However, in a country that puts so much emphasis on costly higher education, not everyone has the same opportunity to build the skills necessary to enter these careers. Nationally, just 4.7% of software engineers are Black, while 67% are male. This isn’t a talent issue. It’s an opportunity issue.
It’s stats like those above that drive our new partnership.
We’ve joined forces with Verizon to launch an innovative apprenticeship program that will provide new opportunities to develop in-demand digital skills. The partnership will provide an equitable pathway to a successful and fulfilling career in tech.
“At Verizon, we believe the best and brightest minds can come from anywhere and that we are strongest when we lean in and embrace diversity as a potent competitive advantage,” said Sam Hammock, Senior Vice President, Global Talent, Verizon. “By developing an apprenticeship program with Multiverse, we can enable aspiring innovators from diverse backgrounds to succeed in a modern economy. Exceptional talent is out there and, by broadening our outreach, we can help people realize their ambitions. When we give people the space and support to work to their full potential, we create a more resilient workforce.”
Smashing systematic barriers
Over the course of the program, we’ll train apprentices at Verizon’s offices in Dallas and New York. The apprentices also will have completed boot camps and career training through Verizon’s existing partnership with Generation USA – an organization committed to preparing, placing and supporting people into life-changing careers.
During the year-long program, apprentices will be paid Verizon employees. Alongside their Multiverse coaching, they’ll put their new skills into practice from day one. Apprentices will also be part of a thriving community that can rival any college experience. We’re talking networking events, socials, mentoring opportunities, and talks from high-profile speakers from Fortune 500 companies and government officials.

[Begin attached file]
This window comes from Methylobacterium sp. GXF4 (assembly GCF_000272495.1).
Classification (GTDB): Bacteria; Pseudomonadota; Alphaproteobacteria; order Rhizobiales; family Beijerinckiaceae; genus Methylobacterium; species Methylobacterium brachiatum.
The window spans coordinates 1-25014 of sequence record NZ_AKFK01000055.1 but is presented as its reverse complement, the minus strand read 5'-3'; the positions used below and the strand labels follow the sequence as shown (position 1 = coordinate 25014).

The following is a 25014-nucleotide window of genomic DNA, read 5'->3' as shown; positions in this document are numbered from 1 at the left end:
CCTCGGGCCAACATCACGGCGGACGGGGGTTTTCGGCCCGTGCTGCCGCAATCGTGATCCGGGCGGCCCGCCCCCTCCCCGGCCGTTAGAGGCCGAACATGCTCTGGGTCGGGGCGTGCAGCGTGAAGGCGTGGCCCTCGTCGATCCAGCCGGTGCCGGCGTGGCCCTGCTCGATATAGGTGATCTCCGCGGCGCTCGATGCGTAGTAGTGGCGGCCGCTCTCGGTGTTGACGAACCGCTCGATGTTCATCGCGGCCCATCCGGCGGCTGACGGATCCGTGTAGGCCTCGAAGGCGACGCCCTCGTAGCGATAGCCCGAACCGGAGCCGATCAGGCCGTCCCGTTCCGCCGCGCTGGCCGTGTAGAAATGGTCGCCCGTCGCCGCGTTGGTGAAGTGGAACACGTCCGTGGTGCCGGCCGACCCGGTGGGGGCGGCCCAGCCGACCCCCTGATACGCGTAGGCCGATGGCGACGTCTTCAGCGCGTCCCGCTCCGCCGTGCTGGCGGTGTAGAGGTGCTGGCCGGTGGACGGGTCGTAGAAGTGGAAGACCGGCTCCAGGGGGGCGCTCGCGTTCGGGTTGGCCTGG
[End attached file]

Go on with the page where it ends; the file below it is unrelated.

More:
Sophie Ruddock, VP, GM North America at Multiverse, said: “This partnership is an important sign that professional apprenticeships are on their way to becoming a viable alternative to the college system. They are fast becoming a reliable way for companies to diversify their hiring and make a meaningful contribution to equity in the workplace, whilst driving business and transformation goals.
“This is how we build and change the workforce-education ecosystem,” said Sean Segal, Generation USA CEO. “It’s time for companies to take action and affect change by working with organizations like Multiverse and Generation to offer new and different ways to get thousands of people not just jobs but fulfilling, sustainable careers.”
Another step towards our mission
The program kicks off this week – with a first pilot of over 20 software engineering apprentices beginning their journey. From former detention officers to firefighters, these are some of the most inspirational individuals you could hope to work with, and you can read more about their stories here.
It’s commitments like this that make Verizon an ideal partner for Multiverse. For us, this is the latest step in our mission to turn apprentices into the outstanding alternative to the college system. An alternative that levels the playing field and creates a direct and meaningful career pathway for motivated individuals, particularly those from underrepresented groups.
There are so many tech career opportunities out there, everyone should have a chance to grasp them. With this partnership, another cohort of talented individuals will have their shot.
Euan Blair, Multiverse CEO, said: “Professional apprenticeships are fast becoming an effective means for great companies to find and promote exceptional talent from underrepresented backgrounds. Verizon’s apprenticeship program is an investment that will give a new generation of talented software engineers accelerated career progression at one of the world's best companies” said Euan Blair, Multiverse founder and CEO. “The overall expansion of apprenticeships in America will dramatically increase career opportunities for underrepresented communities, who will no longer face the barrier of an expensive education to succeed.”